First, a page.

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Cannabidiol (CBD) is one of more than 100 compounds found in the cannabis plant, known as “cannabinoids.”
While most have probably come across the term more than a few times, many may not understand what exactly cannabinoids are and how they work to deliver numerous benefits to the body.
If you’re looking to gain a deeper understanding of cannabinoids and uncover the many benefits cannabis can deliver to your body (or you just want to outsmart that one “know it all friend”), this guide will equip you with the knowledge you need.
What are Cannabinoids?
Cannabinoids are a group of compounds produced within the Cannabis and are responsible for the plant’s many therapeutic properties.
WithWhile Cannabidiol (CBD) and Tetrahydrocannabinol (THC) are two of the dominant cannabinoids found within cannabis, researchers have identified more than a hundred others that are naturally created through biosynthesis.
During the early discovery of cannabinoids, researchers believed that the compounds were produced exclusively within Cannabis; however, it was later revealed that cannabinoids were produced within the biological systems of numerous mammals including cats, dogs, and humans.
To establish a distinction between the two types of cannabinoids, plant-derived cannabinoids are classified as “phytocannabinoids” and endogenous cannabinoids (those that are produced within a living organism) are classified as “endocannabinoids.”
By interacting with receptors found throughout various biological systems, including the central nervous system (CNS) and immune system, endocannabinoids help to regulate the function of these systems and maintain the body’s homeostasis
By interacting with receptors found throughout the body, cannabinoids are part of an intricate signaling system known as the Endocannabinoid System.
By regulating various biological functions in the body, the Endocannabinoid System plays a vital role in maintaining homeostasis in the body
Endocannabinoids Versus Phytocannabinoids
Inside our body, there exists a natural endocannabinoid system that produces and breaks down these substances in order to regulate other systems and aspects of our body. It then stands to reason that this system existed long before humans indulged in smoking cannabinoids found within the cannabis plant, meaning that there are naturally occurring cannabinoids within our own body.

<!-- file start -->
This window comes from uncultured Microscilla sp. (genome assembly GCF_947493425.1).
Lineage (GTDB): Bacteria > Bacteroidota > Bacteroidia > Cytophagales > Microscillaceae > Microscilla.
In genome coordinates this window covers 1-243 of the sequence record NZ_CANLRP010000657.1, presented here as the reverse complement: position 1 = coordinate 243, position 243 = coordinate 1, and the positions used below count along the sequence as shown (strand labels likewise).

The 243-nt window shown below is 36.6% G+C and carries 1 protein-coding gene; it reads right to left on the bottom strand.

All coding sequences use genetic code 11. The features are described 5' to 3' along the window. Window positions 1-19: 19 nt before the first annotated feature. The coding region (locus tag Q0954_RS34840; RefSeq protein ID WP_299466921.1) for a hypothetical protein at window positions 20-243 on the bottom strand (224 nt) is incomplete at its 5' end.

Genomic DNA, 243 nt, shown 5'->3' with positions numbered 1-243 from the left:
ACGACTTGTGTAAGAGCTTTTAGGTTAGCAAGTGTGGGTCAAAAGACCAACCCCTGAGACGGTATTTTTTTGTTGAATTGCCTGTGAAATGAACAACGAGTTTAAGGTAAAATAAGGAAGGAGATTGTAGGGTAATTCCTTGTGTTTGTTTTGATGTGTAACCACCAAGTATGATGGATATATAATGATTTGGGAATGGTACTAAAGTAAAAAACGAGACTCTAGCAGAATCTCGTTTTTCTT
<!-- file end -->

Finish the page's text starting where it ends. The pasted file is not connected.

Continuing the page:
Now, these cannabinoids do not produce the same intense effects that we experience when we take in THC or CBD. Rather, cannabinoids produced in our body react with our endocannabinoid system in order to regulate processes such as homeostasis and pain reduction. Endocannabinoids have been reported to produce anti-inflammatory, anti-metastatic, and anti-proliferative effects within the body. It has also been said that they may play roles throughout the immune system, the mitochondria within cells, and react with neurotransmitters to produce a variety of effects. (However, psychoactive effects of endocannabinoids are not as potent as the effects produced by phytocannabinoids such as THC.)
When it comes to endocannabinoids, there are two main cannabinoids that play major roles in our bodies. These endocannabinoids are known as anandamide and 2-archidonyl glycerol. Anandamide is the cannabinoid most responsible for affecting pain stimuli both physically and mentally. It is also known as the “bliss molecule” due to its release when someone eats chocolate after craving it, can affect short-term memory by affecting connections between nerve cells, and is helpful in reducing the spread of breast cancer cells.
The second most common endocannabinoid, 2-archidonyl glycerol, functions much like anandamide but functions slightly differently due to its variation in chemical structure. 2-archindonyl glycerol is reported to reduce pain by suppressing the immune system and is also known to have psychoactive properties when it binds to specific endocannabinoid receptors.
As you may have already figured out and as we addressed in the first section, cannabinoids are not unique to our body. There also exists cannabinoids that naturally occur in nature, specifically in cannabis. The cannabinoids are referred to as phytocannabinoids due to their occurrence in plants rather than from within our endocannabinoid system.
Like we stated earlier in the article, there are approximately 113 phytocannabinoids found in cannabis, with THC and CBD being the most well-known and the most well-studied. Like the cannabinoids our bodies produce, phytocannabinoids typically exhibit the same traits, which are often anti-inflammatory and psychoactive in one form or another. Unlike our own body’s chemicals, however, these characteristics are generally more pronounced. This is why phytocannabinoids are more effective in treating pain and easing stress. For those who are not producing enough endocannabinoids on their own, phytocannabinoids can be extremely beneficial in helping them regulate their endocannabinoid system.